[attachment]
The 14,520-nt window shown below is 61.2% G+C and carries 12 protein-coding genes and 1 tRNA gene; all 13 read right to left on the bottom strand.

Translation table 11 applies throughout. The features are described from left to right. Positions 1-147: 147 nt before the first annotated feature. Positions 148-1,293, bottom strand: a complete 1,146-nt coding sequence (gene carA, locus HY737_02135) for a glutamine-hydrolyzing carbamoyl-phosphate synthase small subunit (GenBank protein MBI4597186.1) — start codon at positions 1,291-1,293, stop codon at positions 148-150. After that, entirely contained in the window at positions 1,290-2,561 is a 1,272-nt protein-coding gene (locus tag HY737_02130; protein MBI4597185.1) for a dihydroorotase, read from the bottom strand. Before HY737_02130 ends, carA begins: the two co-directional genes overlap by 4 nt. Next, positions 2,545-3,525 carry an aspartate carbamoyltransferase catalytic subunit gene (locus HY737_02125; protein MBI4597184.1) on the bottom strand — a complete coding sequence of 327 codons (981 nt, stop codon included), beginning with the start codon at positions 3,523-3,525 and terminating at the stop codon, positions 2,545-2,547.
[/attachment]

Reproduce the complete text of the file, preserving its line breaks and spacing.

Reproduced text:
The 14,520-nt window shown below is 61.2% G+C and carries 12 protein-coding genes and 1 tRNA gene; all 13 read right to left on the bottom strand.

Translation table 11 applies throughout. The features are described from left to right. Positions 1-147: 147 nt before the first annotated feature. Positions 148-1,293, bottom strand: a complete 1,146-nt coding sequence (gene carA, locus HY737_02135) for a glutamine-hydrolyzing carbamoyl-phosphate synthase small subunit (GenBank protein MBI4597186.1) — start codon at positions 1,291-1,293, stop codon at positions 148-150. After that, entirely contained in the window at positions 1,290-2,561 is a 1,272-nt protein-coding gene (locus tag HY737_02130; protein MBI4597185.1) for a dihydroorotase, read from the bottom strand. Before HY737_02130 ends, carA begins: the two co-directional genes overlap by 4 nt. Next, positions 2,545-3,525 carry an aspartate carbamoyltransferase catalytic subunit gene (locus HY737_02125; protein MBI4597184.1) on the bottom strand — a complete coding sequence of 327 codons (981 nt, stop codon included), beginning with the start codon at positions 3,523-3,525 and terminating at the stop codon, positions 2,545-2,547.